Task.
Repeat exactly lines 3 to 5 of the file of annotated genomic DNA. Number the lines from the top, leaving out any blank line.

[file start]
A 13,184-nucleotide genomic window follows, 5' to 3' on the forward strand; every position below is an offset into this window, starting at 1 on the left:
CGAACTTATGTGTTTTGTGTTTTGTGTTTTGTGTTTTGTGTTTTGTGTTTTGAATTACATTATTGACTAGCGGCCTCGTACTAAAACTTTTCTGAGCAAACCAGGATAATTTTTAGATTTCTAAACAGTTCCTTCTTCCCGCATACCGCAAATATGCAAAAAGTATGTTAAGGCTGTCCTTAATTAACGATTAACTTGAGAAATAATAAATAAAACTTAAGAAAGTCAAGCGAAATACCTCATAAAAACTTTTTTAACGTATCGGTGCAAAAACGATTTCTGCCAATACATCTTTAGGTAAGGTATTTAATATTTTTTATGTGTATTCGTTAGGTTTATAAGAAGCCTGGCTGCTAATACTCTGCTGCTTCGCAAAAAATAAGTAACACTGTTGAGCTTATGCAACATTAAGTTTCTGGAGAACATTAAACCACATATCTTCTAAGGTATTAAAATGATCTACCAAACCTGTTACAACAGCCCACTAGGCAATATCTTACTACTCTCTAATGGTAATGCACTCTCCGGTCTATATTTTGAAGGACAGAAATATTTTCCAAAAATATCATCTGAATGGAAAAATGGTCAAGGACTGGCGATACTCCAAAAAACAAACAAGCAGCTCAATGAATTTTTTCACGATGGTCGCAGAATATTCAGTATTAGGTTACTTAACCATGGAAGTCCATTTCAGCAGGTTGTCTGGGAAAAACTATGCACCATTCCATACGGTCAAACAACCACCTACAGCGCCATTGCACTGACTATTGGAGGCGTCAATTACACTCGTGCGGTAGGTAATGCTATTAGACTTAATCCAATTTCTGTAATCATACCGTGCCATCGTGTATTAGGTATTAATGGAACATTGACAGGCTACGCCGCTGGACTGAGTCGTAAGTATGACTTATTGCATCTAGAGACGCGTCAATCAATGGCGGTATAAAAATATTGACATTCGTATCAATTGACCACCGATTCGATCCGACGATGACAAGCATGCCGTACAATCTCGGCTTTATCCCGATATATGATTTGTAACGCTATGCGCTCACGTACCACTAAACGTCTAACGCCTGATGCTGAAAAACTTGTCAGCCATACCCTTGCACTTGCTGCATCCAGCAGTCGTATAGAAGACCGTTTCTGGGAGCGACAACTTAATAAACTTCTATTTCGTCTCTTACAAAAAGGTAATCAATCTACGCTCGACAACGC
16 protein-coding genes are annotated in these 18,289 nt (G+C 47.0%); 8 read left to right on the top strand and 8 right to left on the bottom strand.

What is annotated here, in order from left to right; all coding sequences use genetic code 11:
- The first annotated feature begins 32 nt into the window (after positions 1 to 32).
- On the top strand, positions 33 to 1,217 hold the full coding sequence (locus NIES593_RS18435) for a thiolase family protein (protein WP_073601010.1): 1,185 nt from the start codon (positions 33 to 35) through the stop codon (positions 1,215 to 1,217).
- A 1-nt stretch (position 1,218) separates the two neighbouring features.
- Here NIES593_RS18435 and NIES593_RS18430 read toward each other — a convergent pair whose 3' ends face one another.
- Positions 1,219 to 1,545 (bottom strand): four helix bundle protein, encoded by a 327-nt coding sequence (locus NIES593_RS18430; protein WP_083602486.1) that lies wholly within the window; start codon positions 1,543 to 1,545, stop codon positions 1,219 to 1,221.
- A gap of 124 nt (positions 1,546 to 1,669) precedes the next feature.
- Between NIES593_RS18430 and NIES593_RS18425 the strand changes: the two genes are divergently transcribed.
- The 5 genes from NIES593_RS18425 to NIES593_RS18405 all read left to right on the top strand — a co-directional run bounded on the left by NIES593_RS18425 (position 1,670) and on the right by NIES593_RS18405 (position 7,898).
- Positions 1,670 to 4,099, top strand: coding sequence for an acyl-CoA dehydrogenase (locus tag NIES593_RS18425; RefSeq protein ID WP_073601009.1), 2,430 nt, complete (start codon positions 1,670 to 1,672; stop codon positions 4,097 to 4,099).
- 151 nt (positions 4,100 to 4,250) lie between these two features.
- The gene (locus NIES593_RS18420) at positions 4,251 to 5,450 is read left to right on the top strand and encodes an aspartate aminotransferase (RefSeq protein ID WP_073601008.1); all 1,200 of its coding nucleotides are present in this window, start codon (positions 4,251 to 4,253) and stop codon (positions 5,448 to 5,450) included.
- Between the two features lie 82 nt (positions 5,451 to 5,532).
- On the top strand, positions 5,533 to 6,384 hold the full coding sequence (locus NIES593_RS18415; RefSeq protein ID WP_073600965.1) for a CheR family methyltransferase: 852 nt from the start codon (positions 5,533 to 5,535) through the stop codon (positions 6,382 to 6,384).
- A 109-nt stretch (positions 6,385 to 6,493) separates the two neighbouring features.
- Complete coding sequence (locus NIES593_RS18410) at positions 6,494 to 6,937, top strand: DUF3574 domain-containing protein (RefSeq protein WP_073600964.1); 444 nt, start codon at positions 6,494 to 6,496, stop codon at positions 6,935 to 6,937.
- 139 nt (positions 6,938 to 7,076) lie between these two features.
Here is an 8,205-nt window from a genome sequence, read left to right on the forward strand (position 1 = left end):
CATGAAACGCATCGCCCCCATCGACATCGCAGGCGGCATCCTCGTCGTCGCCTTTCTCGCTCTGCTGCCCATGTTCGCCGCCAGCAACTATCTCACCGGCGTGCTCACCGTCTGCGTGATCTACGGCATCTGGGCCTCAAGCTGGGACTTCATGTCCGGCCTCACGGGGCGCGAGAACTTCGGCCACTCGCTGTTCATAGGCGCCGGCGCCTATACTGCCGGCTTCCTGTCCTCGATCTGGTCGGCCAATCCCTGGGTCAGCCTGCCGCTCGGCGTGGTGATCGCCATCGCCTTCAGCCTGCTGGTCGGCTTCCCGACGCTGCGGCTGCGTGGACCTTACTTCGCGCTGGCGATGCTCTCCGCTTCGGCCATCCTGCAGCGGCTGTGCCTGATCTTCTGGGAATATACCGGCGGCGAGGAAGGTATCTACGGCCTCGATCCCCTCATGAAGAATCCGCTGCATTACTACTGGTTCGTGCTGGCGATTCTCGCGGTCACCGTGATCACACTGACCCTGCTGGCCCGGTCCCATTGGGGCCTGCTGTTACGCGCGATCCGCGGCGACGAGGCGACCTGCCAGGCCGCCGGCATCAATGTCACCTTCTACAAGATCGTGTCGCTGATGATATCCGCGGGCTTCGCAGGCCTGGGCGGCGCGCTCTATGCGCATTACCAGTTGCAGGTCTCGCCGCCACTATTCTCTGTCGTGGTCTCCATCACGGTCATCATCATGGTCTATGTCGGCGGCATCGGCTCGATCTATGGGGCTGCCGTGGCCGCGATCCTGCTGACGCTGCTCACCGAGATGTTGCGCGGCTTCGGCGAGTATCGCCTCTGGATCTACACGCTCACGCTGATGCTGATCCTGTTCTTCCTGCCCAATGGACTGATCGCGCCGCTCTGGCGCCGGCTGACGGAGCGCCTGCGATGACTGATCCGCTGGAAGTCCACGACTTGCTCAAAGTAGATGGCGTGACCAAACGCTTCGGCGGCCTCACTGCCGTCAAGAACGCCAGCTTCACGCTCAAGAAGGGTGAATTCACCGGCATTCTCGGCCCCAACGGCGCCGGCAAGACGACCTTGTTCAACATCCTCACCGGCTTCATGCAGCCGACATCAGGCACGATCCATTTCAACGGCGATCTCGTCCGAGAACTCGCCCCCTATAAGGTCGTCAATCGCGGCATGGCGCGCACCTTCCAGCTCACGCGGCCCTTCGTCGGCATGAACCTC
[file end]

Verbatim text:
16 protein-coding genes are annotated in these 18,289 nt (G+C 47.0%); 8 read left to right on the top strand and 8 right to left on the bottom strand.

What is annotated here, in order from left to right; all coding sequences use genetic code 11:
- The first annotated feature begins 32 nt into the window (after positions 1 to 32).